The fishing sector joins forces with the international community to call for wide ratification of ILO C188

The European Social Partners in the Sea Fisheries Sector (ETF and EuropĂȘche) were proud to host yesterday a webinar on the ILO Work in Fishing Convention (C188) considering its value in ensuring effective protection of the rights of fishers at global level. The event was successfully organised in collaboration with the International Labour Organization (ILO), the European Commission and representatives of important fishing nations such as France, the Netherlands, Denmark and the United Kingdom. High-ranked panellists widely called for the ratification and implementation of the ILO C188 and its EU equivalent, EU Directive 2017/159, by addressing the barriers and the benefits of implementing the social standards established in the C188 for the protection of workers.

The European social partners in the sea fisheries sector concluded back in 2012 an agreement on the implementation of the ILO C188, which triggered its transposition into EU law through an EU Directive[1]. The EU Law provides worldwide access to decent working and living conditions for fishermen aboard EU vessels. However, the sector recalls that in order to create an international level playing field, it is equally important to ratify the C188, for which the number of signing countries remain insufficient, also at European level.

Cor Blonk, Chair of the European Sea Fisheries Social Dialogue Committee: “At present, only 18 countries worldwide have ratified the ILO C188, 7 of which are EU Member States. If we compare this with the equivalent for merchant shipping, we see that 97 countries have ratified the Maritime Labour Convention, including 25 out of the 27 EU Member States”. Given the aforementioned, ETF and Europêche believed it is high time to address the practical dimension and concrete challenges on the ratification of the Convention with the aid of the valuable expertise of the invited panellists.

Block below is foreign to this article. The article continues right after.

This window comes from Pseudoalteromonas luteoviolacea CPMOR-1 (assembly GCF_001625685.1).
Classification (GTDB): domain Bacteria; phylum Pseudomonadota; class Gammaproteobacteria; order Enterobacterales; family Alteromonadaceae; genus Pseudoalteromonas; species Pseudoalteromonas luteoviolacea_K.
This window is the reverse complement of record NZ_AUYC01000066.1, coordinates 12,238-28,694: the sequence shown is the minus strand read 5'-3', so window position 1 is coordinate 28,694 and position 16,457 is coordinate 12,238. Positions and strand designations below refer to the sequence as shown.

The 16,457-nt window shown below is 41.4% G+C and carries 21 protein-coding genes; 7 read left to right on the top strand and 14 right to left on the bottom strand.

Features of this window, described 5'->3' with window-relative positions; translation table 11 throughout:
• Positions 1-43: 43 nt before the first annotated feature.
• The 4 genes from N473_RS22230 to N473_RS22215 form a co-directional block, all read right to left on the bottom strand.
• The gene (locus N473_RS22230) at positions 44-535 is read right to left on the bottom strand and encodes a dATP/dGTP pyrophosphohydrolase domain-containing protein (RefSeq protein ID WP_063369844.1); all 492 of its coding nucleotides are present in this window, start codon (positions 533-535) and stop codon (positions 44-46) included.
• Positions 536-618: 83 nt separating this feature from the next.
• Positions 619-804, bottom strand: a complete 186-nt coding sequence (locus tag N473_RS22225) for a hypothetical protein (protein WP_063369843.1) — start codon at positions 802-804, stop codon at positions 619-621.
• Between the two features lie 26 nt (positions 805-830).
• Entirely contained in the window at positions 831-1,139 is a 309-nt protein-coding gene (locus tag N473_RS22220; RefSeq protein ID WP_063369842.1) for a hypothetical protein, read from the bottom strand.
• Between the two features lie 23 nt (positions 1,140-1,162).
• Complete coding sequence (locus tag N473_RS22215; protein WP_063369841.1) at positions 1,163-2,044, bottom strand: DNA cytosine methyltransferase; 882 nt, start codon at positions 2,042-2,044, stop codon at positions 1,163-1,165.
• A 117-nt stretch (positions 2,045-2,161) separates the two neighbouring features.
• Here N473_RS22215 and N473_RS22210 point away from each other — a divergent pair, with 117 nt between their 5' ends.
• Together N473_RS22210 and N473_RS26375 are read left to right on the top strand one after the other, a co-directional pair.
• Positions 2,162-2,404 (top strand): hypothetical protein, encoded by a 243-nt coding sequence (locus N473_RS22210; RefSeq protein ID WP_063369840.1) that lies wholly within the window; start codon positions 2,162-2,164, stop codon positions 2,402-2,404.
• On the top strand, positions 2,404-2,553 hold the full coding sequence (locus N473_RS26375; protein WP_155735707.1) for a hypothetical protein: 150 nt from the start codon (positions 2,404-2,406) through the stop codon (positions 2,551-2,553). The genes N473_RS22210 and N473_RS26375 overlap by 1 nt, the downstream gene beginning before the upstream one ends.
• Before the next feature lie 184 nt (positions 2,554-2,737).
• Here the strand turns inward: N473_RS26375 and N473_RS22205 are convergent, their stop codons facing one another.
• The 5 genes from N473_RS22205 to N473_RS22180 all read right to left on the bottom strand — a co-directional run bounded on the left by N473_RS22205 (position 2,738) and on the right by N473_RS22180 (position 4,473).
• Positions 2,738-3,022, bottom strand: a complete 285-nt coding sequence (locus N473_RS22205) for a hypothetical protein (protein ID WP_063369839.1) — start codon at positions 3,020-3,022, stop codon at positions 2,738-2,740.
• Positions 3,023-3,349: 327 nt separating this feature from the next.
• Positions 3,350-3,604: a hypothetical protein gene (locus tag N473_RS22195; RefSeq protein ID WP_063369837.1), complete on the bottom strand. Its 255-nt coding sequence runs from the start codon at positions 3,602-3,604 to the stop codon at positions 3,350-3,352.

In this sense, Juan Manuel Trujillo, President of the European Transport Workers’ Federation Fisheries Section, declared: “It is fundamental for EU Member States to ratify the ILO C188 as it would align the legislation on decent work to a common level and with the EU Directive. Consequently, fishers’ wages and working conditions would be protected and couldn’t be used to compensate for the ever more pressing global competition between fishing companies and fleets. Above all, it would encourage third countries which have a relevant share of the fishing sector and more problems when it comes to the protection of fishers’ rights to do the same”.

Ment van der Zwan, employers’ spokesman in the EU social dialogue committee on sea-fisheries, concurred: “There is urgent need to ratify the ILO C188 to ensure a level playing field and fair competition among fishing companies across the world, especially considering the strong international dimension of the fishing sector. Even more when the EU equivalent law does not cover in its integrity self-employed fishermen given the limited EU competence on this field. Therefore, transposing the Directive is a huge step forward but not enough, and should go hand in hand with the ratification of ILO C188”.

The ILO representative, Mr Brandt Wagner, gave a comprehensive overview on the origin and history of the C188 stressing the fundamental importance of its ratification. The European Commission outlined where the EU Directive adds or varies from the provisions of the Convention, and highlighted how the current status of the implementation in EU Member States showcases the need for further promotion and facilitation of the Convention and linkage with the Directive.

[1] Directive 2017/159


Press contacts:

Rosalie Tukker, Policy Advisor of Europêche:

Andrea Albertazzi, Fisheries Policy Officer of ETF:



Sources: EuropĂȘche

Tags: Social Partners Sea Fisheries, ILO C188, ILO, european commission, Directive 2017/159, social standards, protection workers, decent work, EU vessels, level playing field, third countries, fair competition, international dimension, fishing sector, self-employed, fishermen